A monumental marble statue of a Roman magistrate, a frieze featuring a rare depiction of female gladiators, and a fragment of a gilded wall painting from Emperor Nero’s Golden House are among the treasures in the British Museum’s Rome: City and Empire exhibition, now open at the National Museum of Australia till February.
The exhibition, exclusive to the National Museum, draws on the British Museum’s extensive collection and features more than 200 objects dating from the 9th Century BCE to the 6th Century CE – many of which have never previously toured.
It is the third such collaboration, and there will be more under a Memorandum of Understanding announced by the two institutions.
National Museum director, Dr Mathew Trinca said the Roman Empire’s legacy endured in modern Australia today, encompassing its languages, art and architecture, the design of its towns and cities and the laws by which we live.
“This exhibition will be a rare opportunity to see masterpieces from the Roman Empire on display in Australia. We are delighted to be working once again with National Museum following successful collaborations in 2015 and 2016.”
At its height, the Roman Empire encompassed more than a quarter of the world’s population.
Rome’s transformation from republic to empire is entwined in the lives and loves of a cast of iconic historical figures who also feature in the exhibition, including Julius Caesar, Mark Antony, Cleopatra and the adopted son of Caesar and first Roman emperor, Augustus.
Many of the objects in the exhibition have never previously toured, including the Roman magistrate (1st century CE); an Etruscan bronze casket used for women’s toiletries (300-250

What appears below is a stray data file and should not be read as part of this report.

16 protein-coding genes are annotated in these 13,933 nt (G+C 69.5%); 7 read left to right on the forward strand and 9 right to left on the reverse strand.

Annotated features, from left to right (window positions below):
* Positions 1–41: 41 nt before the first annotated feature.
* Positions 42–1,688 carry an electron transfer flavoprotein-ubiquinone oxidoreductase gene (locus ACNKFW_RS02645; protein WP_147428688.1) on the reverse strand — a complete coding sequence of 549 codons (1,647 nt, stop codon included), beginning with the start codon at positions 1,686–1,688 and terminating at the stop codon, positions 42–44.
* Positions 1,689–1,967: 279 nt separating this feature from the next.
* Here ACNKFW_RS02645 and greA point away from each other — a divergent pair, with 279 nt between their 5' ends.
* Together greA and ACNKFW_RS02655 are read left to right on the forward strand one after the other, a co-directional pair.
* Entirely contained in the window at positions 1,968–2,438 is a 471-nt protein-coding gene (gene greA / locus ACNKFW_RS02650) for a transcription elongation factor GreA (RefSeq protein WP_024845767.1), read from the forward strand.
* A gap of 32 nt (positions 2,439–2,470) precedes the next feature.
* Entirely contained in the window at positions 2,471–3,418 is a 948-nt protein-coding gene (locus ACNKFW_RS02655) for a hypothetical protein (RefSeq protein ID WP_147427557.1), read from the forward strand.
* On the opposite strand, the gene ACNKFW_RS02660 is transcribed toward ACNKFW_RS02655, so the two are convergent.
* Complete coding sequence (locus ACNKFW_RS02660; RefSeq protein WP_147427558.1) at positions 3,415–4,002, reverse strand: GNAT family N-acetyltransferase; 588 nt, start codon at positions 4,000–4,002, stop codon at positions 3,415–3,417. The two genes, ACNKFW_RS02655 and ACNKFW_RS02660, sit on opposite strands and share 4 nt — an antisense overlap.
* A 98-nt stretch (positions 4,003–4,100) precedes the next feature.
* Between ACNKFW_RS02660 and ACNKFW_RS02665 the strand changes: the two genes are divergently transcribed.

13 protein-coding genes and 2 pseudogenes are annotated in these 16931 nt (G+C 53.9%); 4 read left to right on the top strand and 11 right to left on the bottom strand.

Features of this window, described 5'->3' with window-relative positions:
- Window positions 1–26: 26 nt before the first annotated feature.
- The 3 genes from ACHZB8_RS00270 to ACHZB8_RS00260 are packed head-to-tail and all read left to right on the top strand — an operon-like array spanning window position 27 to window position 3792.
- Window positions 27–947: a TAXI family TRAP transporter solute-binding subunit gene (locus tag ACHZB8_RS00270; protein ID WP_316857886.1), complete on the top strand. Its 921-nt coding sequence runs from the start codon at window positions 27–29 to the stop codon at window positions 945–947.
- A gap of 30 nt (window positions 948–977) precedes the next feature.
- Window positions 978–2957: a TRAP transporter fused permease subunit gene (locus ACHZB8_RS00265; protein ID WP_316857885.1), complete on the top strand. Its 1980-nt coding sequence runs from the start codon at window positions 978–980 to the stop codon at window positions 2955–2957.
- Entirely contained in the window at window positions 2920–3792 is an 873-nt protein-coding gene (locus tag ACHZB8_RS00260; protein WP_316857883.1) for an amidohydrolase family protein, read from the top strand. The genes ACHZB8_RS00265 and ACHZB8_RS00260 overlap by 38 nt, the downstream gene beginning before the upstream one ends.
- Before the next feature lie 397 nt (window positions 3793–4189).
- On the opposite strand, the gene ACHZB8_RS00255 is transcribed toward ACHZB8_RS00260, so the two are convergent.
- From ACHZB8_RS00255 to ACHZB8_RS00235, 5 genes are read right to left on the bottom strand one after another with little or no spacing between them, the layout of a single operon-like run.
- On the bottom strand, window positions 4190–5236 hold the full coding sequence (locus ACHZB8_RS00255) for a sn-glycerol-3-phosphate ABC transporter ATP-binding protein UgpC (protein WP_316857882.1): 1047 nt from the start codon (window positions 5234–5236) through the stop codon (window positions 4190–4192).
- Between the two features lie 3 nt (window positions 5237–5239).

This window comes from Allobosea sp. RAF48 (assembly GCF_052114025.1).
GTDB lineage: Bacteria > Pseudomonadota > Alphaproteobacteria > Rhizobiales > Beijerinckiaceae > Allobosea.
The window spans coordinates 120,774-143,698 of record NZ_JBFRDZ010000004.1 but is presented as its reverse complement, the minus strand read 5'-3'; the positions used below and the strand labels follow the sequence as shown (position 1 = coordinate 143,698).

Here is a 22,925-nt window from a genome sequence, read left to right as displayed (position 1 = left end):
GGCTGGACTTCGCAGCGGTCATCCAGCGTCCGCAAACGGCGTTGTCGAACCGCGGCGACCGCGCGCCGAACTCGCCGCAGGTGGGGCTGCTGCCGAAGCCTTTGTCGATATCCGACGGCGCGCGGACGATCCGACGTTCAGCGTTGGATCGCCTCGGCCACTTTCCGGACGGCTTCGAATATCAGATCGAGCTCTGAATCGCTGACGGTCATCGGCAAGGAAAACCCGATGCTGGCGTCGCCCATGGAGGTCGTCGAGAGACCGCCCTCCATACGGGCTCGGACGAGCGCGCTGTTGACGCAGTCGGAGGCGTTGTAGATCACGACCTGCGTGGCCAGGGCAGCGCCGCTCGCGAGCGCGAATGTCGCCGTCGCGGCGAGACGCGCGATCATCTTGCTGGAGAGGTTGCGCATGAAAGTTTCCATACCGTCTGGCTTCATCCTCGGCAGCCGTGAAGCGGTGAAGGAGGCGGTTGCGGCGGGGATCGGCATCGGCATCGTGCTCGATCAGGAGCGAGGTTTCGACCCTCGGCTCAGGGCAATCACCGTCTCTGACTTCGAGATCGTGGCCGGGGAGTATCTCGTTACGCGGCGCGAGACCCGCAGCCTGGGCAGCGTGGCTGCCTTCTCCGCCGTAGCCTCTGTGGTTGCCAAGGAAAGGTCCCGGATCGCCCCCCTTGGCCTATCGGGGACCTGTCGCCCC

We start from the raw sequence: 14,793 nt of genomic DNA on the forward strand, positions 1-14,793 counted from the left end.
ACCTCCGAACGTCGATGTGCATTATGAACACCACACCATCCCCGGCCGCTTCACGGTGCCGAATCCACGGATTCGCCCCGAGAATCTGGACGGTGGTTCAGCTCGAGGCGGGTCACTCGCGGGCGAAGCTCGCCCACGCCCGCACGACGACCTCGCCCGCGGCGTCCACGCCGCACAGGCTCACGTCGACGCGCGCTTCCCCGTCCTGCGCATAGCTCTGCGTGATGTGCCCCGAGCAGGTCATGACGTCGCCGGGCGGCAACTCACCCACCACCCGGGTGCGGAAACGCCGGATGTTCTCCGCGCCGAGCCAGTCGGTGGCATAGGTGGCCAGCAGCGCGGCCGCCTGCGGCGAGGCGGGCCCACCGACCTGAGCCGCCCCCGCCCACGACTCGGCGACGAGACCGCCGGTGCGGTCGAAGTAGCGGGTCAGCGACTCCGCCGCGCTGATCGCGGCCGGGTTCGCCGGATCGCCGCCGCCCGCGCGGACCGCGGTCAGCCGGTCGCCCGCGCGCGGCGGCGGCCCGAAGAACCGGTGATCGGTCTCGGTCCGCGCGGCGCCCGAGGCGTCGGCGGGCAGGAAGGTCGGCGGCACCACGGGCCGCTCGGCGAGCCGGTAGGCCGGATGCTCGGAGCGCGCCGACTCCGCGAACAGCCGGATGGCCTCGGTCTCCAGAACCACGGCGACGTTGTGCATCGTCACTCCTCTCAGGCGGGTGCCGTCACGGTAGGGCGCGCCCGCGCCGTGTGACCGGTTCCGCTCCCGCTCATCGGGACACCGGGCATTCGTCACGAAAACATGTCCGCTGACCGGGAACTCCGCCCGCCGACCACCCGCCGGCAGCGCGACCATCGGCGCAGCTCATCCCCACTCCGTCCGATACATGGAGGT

BCE); a 4th century CE stone mosaic featuring Phobos, the god of fear; and a golden diadem from 1st century CE Roman Egypt, inscribed with the name of a Roman athlete.
Some of the exhibition’s objects originate from buried ‘hoards’ only unearthed in recent decades, such as the Selby Hoard discovered in Yorkshire in the UK in 2010 and the Hoxne Treasure discovered in Suffolk, also in the UK, in 1992.
An emotive marble statue of a bearded barbarian captive; a gold and jasper sealstone ring depicting Mark Antony; an ancient carved marble head of a woman resembling Cleopatra; a Pompeii fresco; and one of the finest bronze cavalry parade masks in existence, are some of the show’s highlights.
More exhibitions from the British Museum will come to the National Museum over the next five years, under a new Memorandum of Understanding (MoU) announced by the two institutions.
The new MoU builds on the existing collaboration which has resulted in three major exhibitions in London and Canberra over the past four years.
Under the MoU, the two museums will develop another major exhibition to be hosted at the NMA and look for opportunities to work together on other special exhibitions and research projects, including those relating to the British Museum’s holdings of Australian Indigenous cultural materials.
Such projects will include engagement with relevant Aboriginal communities and researchers, and provide opportunities for an exchange of knowledge and staff between the two institutions.